A turn to the psychotic: why characters evolve independently

She started out so sweet and innocent — a lovely girl with a sordid past, just doing her best to survive a twist of fate she hadn't expected. Until her mind broke in a familiar pattern and suddenly, suddenly, she was her own worst enemy.

12710731_10154022404709884_1510275480351753323_oYes, I'm trying my best to be vague because I don't want to give away the psychotic turn in my novel, My Mom's a Killer. Not that giving that away would ruin the book, because it's about so much more than an unexpected character twist.

This post, on the other hand, is about nothing more than that.

See, when I had non-writers (and even some writers) read my novel, a common question was, Can't you make Maria different — can't you make her more redeemable?

To which I replied that I can't make her do anything. She is a character who makes her own decisions, who has a personality that I can't change.

Which got me a very blank stare and a confused...but didn't you create her?

Well, sort of. I didn't create her so much as stumble upon her in the recesses of my mind. I did not conjure up her personality and motivations out of nothing; I simply discovered them as I wrote.

It's a hard thing to explain to people who aren't in the business of creating characters, but it's something I hear more and more often from fellow writers: characters do what they want, when they want, how they want, and we're just here to write their stories.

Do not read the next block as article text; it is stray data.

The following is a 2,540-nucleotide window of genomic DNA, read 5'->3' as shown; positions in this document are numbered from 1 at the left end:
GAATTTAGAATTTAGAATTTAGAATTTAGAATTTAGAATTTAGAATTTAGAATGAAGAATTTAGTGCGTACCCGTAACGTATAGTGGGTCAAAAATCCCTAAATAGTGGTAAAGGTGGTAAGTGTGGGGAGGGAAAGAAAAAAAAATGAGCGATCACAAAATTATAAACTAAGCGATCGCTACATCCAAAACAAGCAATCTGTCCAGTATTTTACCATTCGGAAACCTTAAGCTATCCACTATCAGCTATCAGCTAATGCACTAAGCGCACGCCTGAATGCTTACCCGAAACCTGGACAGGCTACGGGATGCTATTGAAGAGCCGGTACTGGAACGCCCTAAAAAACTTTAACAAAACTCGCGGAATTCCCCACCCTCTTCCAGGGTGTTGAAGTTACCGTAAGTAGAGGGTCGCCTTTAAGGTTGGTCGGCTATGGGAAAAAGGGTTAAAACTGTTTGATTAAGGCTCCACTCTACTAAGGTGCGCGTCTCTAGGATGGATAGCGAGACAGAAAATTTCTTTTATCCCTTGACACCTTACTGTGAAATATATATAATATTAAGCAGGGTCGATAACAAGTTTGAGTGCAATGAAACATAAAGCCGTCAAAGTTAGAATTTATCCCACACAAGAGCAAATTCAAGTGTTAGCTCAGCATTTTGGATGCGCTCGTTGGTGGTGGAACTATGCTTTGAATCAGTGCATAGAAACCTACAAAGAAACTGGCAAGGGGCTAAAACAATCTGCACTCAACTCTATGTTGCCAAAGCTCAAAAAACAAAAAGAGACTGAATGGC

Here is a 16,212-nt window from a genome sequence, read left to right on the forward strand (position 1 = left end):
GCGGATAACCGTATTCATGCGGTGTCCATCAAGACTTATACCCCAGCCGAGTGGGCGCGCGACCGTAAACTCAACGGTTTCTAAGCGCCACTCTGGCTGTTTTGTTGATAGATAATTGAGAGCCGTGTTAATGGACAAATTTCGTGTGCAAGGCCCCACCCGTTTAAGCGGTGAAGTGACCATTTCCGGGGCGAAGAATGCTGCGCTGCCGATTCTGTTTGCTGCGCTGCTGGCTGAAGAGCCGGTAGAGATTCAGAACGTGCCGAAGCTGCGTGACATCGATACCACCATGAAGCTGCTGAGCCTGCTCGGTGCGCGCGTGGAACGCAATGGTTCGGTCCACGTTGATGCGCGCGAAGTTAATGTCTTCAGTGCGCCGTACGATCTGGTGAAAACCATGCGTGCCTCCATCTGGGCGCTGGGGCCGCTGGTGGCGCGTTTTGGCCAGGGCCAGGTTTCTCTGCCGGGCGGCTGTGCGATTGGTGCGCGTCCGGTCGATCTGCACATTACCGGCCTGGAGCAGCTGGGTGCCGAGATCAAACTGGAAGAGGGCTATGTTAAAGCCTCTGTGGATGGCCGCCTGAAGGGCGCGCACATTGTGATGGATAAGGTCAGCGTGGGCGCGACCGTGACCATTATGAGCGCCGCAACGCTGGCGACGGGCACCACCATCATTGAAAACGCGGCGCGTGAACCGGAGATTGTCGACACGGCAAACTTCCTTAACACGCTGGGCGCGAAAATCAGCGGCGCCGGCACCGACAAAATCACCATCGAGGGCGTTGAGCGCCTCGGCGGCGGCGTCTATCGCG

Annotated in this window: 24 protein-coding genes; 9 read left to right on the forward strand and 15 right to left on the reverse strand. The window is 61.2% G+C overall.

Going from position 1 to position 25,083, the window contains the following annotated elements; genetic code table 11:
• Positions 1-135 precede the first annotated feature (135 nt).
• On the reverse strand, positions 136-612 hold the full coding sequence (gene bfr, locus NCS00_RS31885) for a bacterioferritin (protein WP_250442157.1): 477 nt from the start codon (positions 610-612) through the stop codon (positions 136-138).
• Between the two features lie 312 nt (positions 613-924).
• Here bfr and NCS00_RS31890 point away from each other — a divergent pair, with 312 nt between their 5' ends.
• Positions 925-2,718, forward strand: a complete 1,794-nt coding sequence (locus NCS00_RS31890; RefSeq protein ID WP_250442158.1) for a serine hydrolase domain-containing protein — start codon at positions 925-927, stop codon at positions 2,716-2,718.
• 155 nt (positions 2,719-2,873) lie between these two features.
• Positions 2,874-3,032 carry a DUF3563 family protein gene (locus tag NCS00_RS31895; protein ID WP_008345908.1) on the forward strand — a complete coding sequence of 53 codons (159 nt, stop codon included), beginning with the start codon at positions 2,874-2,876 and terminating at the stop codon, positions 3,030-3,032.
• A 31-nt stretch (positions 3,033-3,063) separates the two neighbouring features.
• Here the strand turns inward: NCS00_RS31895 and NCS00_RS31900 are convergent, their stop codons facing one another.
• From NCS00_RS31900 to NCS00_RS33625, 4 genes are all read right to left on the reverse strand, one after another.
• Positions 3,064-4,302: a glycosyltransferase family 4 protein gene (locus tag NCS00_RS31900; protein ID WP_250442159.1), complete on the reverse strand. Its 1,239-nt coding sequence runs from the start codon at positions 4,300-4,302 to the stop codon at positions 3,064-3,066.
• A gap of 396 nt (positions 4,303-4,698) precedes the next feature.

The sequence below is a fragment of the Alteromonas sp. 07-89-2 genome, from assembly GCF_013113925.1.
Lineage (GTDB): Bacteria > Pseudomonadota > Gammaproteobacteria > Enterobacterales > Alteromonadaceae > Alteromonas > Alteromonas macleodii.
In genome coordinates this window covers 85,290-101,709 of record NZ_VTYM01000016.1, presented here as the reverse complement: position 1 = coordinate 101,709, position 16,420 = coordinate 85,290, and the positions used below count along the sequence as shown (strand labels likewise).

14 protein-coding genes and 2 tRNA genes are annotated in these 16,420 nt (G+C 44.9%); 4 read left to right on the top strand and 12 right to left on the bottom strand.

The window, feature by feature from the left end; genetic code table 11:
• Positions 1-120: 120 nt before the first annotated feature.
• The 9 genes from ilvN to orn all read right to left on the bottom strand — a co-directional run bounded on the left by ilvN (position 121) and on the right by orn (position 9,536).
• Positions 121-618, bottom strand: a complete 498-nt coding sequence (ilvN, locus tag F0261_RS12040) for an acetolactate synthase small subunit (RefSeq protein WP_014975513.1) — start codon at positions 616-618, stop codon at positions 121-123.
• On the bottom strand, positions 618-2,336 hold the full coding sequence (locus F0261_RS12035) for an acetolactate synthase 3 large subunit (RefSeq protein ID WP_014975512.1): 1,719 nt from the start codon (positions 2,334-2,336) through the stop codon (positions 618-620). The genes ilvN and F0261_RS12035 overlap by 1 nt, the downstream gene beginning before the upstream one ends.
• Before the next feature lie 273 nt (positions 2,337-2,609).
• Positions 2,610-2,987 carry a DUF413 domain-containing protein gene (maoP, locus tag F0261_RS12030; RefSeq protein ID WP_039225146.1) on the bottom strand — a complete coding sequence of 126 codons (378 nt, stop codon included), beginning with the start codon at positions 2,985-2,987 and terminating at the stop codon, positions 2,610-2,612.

But today I've decided I'm going to endeavor to explain what that looks like. It will be hard, because I don't really know myself why it works this way. I don't have scientific reasoning or a wealth of experience. I tried looking it up, but my skills with the Google are, unfortunately, not so great, so I found nothing.

I'm on my own, then.

Here are my thoughts:

  1. Creation from nothing is humanly impossible: we can't conjure up something out of nothing. We're not Harry Potter. Yes, women can create babies where babies were not, but that's not pulling something out of nothing: it's taking materials that are already in our bodies and conjoining them. Yes, that's a weird way to describe where babies come from. Moving on.
  2. Creativity is less about creation and more about discovery: I mentioned this above, but I believe that when we create something, a piece of art, a character, a new dance move, we're not truly creating. We're discovering something that was already within us. If creation from nothing is impossible for humans, then all the ideas we have must have already been inside of us. Now, this has the opportunity to lead us into a weird metaphysical conversation, which I am not so equipped for. So, again, moving on.
  3. If we're discovering characters, they are free to move on their own: it's similar to having a child. Again, you didn't create the child from nothing, you took elements that were already there and changed them. So if, with characters, we aren't truly creating but simply discovering, the act of characterization is just a long-time discovery of how and why they act the way they do. I can no more make Maria repent than I can make my friend stand on her head without her volition.
  4. Therefore, I cannot control what and how they act: as a writer, I am more of a messenger than anything else. I simply relay characters and their stories to others. And while that is hurtful to my pride (because I want to be in charge of literally everything), it's something I have to admit. I don't know where or why or how story ideas and characters come from me to you; I just know they do, and I am not nearly prideful enough to believe I conjured them up on my own.

This has been a very strange, pseudo-metaphysical, sort of philosophical, not-at-all scientific blog post. I'm more trying to start a conversation than lay down the law: these are my ideas, based on my experience. If you're a writer (or a reader) and you have an opinion or a correction or anything like that, please leave it in the comments. I'd love to learn from you!